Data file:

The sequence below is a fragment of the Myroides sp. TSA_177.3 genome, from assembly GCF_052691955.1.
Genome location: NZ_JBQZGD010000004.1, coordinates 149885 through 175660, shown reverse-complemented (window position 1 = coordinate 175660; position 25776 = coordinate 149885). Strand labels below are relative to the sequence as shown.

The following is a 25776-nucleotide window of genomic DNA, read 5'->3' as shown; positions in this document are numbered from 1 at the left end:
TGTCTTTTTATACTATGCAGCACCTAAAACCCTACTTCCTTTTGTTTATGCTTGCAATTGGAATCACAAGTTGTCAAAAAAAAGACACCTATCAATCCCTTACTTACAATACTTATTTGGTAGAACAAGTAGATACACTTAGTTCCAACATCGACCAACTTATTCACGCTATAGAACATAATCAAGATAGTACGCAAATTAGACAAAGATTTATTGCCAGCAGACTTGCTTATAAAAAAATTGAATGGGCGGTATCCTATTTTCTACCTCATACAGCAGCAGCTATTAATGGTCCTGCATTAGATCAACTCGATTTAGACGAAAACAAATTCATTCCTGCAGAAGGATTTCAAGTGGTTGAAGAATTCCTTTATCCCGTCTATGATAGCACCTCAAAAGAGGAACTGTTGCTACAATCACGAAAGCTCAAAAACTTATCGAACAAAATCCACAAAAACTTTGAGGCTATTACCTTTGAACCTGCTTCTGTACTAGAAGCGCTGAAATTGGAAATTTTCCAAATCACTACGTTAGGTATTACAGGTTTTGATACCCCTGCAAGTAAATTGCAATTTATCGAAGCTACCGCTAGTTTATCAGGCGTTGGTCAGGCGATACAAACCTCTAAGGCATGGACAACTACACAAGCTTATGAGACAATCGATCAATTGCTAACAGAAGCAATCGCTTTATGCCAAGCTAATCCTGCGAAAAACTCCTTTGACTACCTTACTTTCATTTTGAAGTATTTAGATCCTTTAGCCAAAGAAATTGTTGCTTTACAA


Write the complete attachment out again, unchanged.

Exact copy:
The sequence below is a fragment of the Myroides sp. TSA_177.3 genome, from assembly GCF_052691955.1.
Genome location: NZ_JBQZGD010000004.1, coordinates 149885 through 175660, shown reverse-complemented (window position 1 = coordinate 175660; position 25776 = coordinate 149885). Strand labels below are relative to the sequence as shown.

The following is a 25776-nucleotide window of genomic DNA, read 5'->3' as shown; positions in this document are numbered from 1 at the left end:
TGTCTTTTTATACTATGCAGCACCTAAAACCCTACTTCCTTTTGTTTATGCTTGCAATTGGAATCACAAGTTGTCAAAAAAAAGACACCTATCAATCCCTTACTTACAATACTTATTTGGTAGAACAAGTAGATACACTTAGTTCCAACATCGACCAACTTATTCACGCTATAGAACATAATCAAGATAGTACGCAAATTAGACAAAGATTTATTGCCAGCAGACTTGCTTATAAAAAAATTGAATGGGCGGTATCCTATTTTCTACCTCATACAGCAGCAGCTATTAATGGTCCTGCATTAGATCAACTCGATTTAGACGAAAACAAATTCATTCCTGCAGAAGGATTTCAAGTGGTTGAAGAATTCCTTTATCCCGTCTATGATAGCACCTCAAAAGAGGAACTGTTGCTACAATCACGAAAGCTCAAAAACTTATCGAACAAAATCCACAAAAACTTTGAGGCTATTACCTTTGAACCTGCTTCTGTACTAGAAGCGCTGAAATTGGAAATTTTCCAAATCACTACGTTAGGTATTACAGGTTTTGATACCCCTGCAAGTAAATTGCAATTTATCGAAGCTACCGCTAGTTTATCAGGCGTTGGTCAGGCGATACAAACCTCTAAGGCATGGACAACTACACAAGCTTATGAGACAATCGATCAATTGCTAACAGAAGCAATCGCTTTATGCCAAGCTAATCCTGCGAAAAACTCCTTTGACTACCTTACTTTCATTTTGAAGTATTTAGATCCTTTAGCCAAAGAAATTGTTGCTTTACAA